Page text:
Detroit — New Tigers left fielder Justin Upton, now with his fourth team in what will be his 10th season, talked about growing some roots and making a home in Detroit, as you might expect from a player who just signed a six-year deal worth $132.75 million.
But, the elephant in the room during his introductory press conference Wednesday was the opt-out clause he negotiated into the contract, which will allow him to enter free agency again in two years.
“He’s 28 years old and we felt like, consistent with the market, he should warrant a seven- or eight-year contract,” said Larry Reynolds, Upton’s agent. “When it came down to it, we offered two scenarios. The second scenario, which they obviously took, was the opt-out.
“But the intent is not to get out of a contract. It’s just something we felt we had to do.”
Opt-out clauses have become standard operating procedure in baseball negotiations. And, as general manager Al Avila pointed out, it’s not necessarily a losing proposition for the club.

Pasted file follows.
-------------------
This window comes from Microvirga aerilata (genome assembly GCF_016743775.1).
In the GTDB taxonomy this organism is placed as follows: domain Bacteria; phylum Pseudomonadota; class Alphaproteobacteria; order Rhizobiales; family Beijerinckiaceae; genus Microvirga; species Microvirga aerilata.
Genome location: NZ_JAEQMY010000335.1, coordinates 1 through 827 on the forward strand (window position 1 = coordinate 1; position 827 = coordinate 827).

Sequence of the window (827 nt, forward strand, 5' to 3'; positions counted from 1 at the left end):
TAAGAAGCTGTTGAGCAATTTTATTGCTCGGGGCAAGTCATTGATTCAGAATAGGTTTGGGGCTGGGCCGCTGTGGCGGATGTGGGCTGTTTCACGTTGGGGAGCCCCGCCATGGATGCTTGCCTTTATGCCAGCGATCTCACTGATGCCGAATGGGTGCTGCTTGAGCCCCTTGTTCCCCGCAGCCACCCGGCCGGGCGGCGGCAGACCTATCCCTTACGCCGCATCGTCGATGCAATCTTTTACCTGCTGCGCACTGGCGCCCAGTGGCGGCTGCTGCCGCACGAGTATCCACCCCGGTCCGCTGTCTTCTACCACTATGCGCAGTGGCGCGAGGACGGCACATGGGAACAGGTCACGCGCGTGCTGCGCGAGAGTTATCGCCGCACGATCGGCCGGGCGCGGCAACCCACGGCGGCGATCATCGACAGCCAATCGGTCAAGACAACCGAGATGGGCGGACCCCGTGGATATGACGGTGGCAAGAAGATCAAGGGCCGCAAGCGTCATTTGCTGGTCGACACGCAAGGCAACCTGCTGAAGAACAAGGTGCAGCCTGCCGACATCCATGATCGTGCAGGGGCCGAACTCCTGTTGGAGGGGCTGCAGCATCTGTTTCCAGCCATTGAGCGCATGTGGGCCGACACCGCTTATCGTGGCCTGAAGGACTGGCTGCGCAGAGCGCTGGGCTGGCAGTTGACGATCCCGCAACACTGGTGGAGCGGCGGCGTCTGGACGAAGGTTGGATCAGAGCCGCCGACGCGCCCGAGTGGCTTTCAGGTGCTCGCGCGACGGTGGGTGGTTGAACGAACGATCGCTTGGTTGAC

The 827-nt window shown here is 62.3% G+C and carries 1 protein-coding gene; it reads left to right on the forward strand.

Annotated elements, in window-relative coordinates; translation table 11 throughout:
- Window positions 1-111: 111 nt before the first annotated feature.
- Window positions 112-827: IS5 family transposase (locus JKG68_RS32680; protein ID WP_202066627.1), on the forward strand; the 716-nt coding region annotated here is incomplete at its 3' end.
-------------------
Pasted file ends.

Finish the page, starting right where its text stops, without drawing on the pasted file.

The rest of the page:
“When he suggested the opt-out, I had no problem with it,” Avila said. “Obviously, I didn’t want the opt-out after the first year and I probably would have preferred it after the third year. But the second year makes sense.
“He comes in and has two good years here, maybe things change and he has that benefit (of opting out). We may have the benefit of a draft pick coming back (if he signed with another team) if it came to that. But I don’t think any of us here did this deal thinking it would be a two-year deal.”
Reynolds, though, admitted that it is rare for a player not to exercise an opt-out clause.
“Opt-outs generally are in there and people will exercise them,” he said. “But we wanted to emphasize that it was not our intent to come here for two years. Justin has been on enough teams. He needs to stay put for a minute.”